neo {psych}R Documentation

NEO correlation matrix from the NEO_PI_R manual

Description

The NEO.PI.R is a widely used personality test to assess 5 broad factors (Neuroticism, Extraversion, Openness, Agreeableness and Conscientiousness) with six facet scales for each factor. The correlation matrix of the facets is reported in the NEO.PI.R manual for 1000 subjects.

Usage

data(neo)

Format

A data frame of a 30 x 30 correlation matrix with the following 30 variables.

N1

Anxiety

N2

AngryHostility

N3

Depression

N4

Self-Consciousness

N5

Impulsiveness

N6

Vulnerability

E1

Warmth

E2

Gregariousness

E3

Assertiveness

E4

Activity

E5

Excitement-Seeking

E6

PositiveEmotions

O1

Fantasy

O2

Aesthetics

O3

Feelings

O4

Ideas

O5

Actions

O6

Values

A1

Trust

A2

Straightforwardness

A3

Altruism

A4

Compliance

A5

Modesty

A6

Tender-Mindedness

C1

Competence

C2

Order

C3

Dutifulness

C4

AchievementStriving

C5

Self-Discipline

C6

Deliberation

Details

The past thirty years of personality research has led to a general consensus on the identification of major dimensions of personality. Variously known as the “Big 5" or the “Five Factor Model", the general solution represents 5 broad domains of personal and interpersonal experience. Neuroticism and Extraversion are thought to reflect sensitivity to negative and positive cues from the environment and the tendency to withdraw or approach. Openness is sometimes labeled as Intellect and reflects an interest in new ideas and experiences. Agreeableness and Conscientiousness reflect tendencies to get along with others and to want to get ahead.

The factor structure of the NEO suggests five correlated factors as well as two higher level factors. The NEO was constructed with 6 “facets" for each of the five broad factors.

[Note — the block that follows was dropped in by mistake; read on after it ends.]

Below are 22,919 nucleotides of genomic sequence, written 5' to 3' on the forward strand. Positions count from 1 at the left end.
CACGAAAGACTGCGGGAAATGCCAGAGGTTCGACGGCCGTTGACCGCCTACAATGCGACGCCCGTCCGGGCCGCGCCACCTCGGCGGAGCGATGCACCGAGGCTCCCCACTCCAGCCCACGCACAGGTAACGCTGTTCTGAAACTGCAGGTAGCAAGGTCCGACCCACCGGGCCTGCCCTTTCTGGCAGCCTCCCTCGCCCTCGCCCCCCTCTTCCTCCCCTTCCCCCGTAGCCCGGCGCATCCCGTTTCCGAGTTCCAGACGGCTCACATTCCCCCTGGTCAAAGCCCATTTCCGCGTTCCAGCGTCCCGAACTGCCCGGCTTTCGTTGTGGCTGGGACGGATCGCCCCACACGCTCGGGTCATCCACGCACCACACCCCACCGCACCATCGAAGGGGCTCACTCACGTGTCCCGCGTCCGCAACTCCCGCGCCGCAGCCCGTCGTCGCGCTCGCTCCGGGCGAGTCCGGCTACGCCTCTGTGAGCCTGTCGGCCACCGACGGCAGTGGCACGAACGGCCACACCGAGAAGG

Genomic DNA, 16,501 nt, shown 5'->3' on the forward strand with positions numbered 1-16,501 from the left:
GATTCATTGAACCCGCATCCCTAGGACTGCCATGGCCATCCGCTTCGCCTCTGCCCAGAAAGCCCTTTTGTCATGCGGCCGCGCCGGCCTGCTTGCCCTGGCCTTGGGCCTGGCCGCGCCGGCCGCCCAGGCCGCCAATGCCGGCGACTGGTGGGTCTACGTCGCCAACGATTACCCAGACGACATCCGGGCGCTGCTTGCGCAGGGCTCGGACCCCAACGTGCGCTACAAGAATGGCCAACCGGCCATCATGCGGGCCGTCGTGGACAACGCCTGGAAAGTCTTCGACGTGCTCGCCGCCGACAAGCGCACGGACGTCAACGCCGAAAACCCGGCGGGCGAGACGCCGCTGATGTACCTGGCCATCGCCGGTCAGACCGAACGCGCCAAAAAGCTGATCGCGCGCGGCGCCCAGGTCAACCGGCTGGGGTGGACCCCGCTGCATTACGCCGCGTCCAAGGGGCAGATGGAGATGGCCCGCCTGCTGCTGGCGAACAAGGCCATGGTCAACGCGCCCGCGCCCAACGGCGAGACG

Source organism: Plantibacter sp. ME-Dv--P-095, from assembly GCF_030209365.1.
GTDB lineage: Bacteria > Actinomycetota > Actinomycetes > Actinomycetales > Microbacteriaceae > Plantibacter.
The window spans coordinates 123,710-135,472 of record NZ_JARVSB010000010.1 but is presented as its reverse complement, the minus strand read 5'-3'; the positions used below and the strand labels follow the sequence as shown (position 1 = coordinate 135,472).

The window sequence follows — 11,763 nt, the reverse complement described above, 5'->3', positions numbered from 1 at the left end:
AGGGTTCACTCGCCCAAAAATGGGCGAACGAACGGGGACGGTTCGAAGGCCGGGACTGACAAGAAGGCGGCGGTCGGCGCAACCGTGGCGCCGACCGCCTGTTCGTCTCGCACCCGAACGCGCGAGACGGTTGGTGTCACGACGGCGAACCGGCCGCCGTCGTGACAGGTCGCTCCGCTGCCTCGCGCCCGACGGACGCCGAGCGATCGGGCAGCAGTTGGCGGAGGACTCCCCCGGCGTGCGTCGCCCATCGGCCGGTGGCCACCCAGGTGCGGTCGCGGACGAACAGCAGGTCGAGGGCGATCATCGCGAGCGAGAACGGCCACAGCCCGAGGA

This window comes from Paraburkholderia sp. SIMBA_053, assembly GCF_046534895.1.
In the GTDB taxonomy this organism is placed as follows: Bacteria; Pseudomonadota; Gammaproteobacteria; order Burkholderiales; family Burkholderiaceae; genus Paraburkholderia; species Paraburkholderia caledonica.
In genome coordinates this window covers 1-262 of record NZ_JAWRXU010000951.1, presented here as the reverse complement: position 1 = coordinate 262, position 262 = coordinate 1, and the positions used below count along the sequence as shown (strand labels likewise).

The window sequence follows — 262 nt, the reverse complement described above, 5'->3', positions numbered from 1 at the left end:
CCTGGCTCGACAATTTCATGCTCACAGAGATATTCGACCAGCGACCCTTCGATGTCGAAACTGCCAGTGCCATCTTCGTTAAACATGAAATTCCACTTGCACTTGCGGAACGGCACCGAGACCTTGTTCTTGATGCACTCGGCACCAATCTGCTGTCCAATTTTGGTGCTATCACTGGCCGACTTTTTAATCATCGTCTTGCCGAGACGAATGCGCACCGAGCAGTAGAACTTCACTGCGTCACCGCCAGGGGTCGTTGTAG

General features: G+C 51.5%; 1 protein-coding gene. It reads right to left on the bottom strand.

Source

Costa, Paul T. and McCrae, Robert R. (1992) (NEO PI-R) professional manual. Psychological Assessment Resources, Inc. Odessa, FL. (with permission of the author and the publisher)

References

Digman, John M. (1990) Personality structure: Emergence of the five-factor model. Annual Review of Psychology. 41, 417-440.

John M. Digman (1997) Higher-order factors of the Big Five. Journal of Personality and Social Psychology, 73, 1246-1256.

McCrae, Robert R. and Costa, Paul T., Jr. (1999) A Five-Factor theory of personality. In Pervin, Lawrence A. and John, Oliver P. (eds) Handbook of personality: Theory and research (2nd ed.) 139-153. Guilford Press, New York. N.Y.

Revelle, William (1995), Personality processes, Annual Review of Psychology, 46, 295-328.

Joshua Wilt and William Revelle (2009) Extraversion and Emotional Reactivity. In Mark Leary and Rick H. Hoyle (eds). Handbook of Individual Differences in Social Behavior. Guilford Press, New York, N.Y.

Examples

data(neo)
n5 <- fa(neo,5)
neo.keys <- make.keys(30,list(N=c(1:6),E=c(7:12),O=c(13:18),A=c(19:24),C=c(25:30)))
n5p <- target.rot(n5,neo.keys) #show a targeted rotation for simple structure
n5p


[Package psych version 1.4.5 Index]